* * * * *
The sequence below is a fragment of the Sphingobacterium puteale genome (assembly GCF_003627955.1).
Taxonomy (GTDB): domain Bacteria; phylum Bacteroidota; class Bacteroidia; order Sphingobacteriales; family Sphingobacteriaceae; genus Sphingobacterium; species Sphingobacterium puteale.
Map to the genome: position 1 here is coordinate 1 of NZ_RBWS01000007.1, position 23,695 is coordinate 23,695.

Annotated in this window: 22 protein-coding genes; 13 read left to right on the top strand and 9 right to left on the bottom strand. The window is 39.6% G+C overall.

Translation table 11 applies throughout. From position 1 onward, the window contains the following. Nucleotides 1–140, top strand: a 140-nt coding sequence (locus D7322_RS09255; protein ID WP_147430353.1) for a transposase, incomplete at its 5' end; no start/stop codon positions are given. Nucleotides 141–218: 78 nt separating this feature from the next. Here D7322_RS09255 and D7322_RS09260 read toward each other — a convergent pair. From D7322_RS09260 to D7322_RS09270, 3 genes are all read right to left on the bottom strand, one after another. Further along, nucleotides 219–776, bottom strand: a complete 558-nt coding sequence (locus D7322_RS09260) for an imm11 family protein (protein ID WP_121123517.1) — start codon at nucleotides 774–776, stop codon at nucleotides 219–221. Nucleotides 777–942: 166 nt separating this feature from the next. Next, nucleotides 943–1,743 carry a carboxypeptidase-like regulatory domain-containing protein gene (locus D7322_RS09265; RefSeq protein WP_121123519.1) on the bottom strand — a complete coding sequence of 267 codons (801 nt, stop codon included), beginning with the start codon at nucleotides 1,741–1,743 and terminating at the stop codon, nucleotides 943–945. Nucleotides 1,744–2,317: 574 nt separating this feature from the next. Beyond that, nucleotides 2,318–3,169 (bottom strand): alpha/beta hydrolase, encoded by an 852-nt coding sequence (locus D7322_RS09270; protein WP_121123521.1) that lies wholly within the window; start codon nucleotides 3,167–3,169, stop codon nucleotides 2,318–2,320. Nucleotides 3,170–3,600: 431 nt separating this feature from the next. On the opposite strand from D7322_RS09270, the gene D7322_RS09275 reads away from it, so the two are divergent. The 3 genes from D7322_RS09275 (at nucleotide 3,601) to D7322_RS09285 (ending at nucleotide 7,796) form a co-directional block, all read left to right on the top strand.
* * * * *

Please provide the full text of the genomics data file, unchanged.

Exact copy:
The sequence below is a fragment of the Sphingobacterium puteale genome (assembly GCF_003627955.1).
Taxonomy (GTDB): domain Bacteria; phylum Bacteroidota; class Bacteroidia; order Sphingobacteriales; family Sphingobacteriaceae; genus Sphingobacterium; species Sphingobacterium puteale.
Map to the genome: position 1 here is coordinate 1 of NZ_RBWS01000007.1, position 23,695 is coordinate 23,695.

Annotated in this window: 22 protein-coding genes; 13 read left to right on the top strand and 9 right to left on the bottom strand. The window is 39.6% G+C overall.

Translation table 11 applies throughout. From position 1 onward, the window contains the following. Nucleotides 1–140, top strand: a 140-nt coding sequence (locus D7322_RS09255; protein ID WP_147430353.1) for a transposase, incomplete at its 5' end; no start/stop codon positions are given. Nucleotides 141–218: 78 nt separating this feature from the next. Here D7322_RS09255 and D7322_RS09260 read toward each other — a convergent pair. From D7322_RS09260 to D7322_RS09270, 3 genes are all read right to left on the bottom strand, one after another. Further along, nucleotides 219–776, bottom strand: a complete 558-nt coding sequence (locus D7322_RS09260) for an imm11 family protein (protein ID WP_121123517.1) — start codon at nucleotides 774–776, stop codon at nucleotides 219–221. Nucleotides 777–942: 166 nt separating this feature from the next. Next, nucleotides 943–1,743 carry a carboxypeptidase-like regulatory domain-containing protein gene (locus D7322_RS09265; RefSeq protein WP_121123519.1) on the bottom strand — a complete coding sequence of 267 codons (801 nt, stop codon included), beginning with the start codon at nucleotides 1,741–1,743 and terminating at the stop codon, nucleotides 943–945. Nucleotides 1,744–2,317: 574 nt separating this feature from the next. Beyond that, nucleotides 2,318–3,169 (bottom strand): alpha/beta hydrolase, encoded by an 852-nt coding sequence (locus D7322_RS09270; protein WP_121123521.1) that lies wholly within the window; start codon nucleotides 3,167–3,169, stop codon nucleotides 2,318–2,320. Nucleotides 3,170–3,600: 431 nt separating this feature from the next. On the opposite strand from D7322_RS09270, the gene D7322_RS09275 reads away from it, so the two are divergent. The 3 genes from D7322_RS09275 (at nucleotide 3,601) to D7322_RS09285 (ending at nucleotide 7,796) form a co-directional block, all read left to right on the top strand.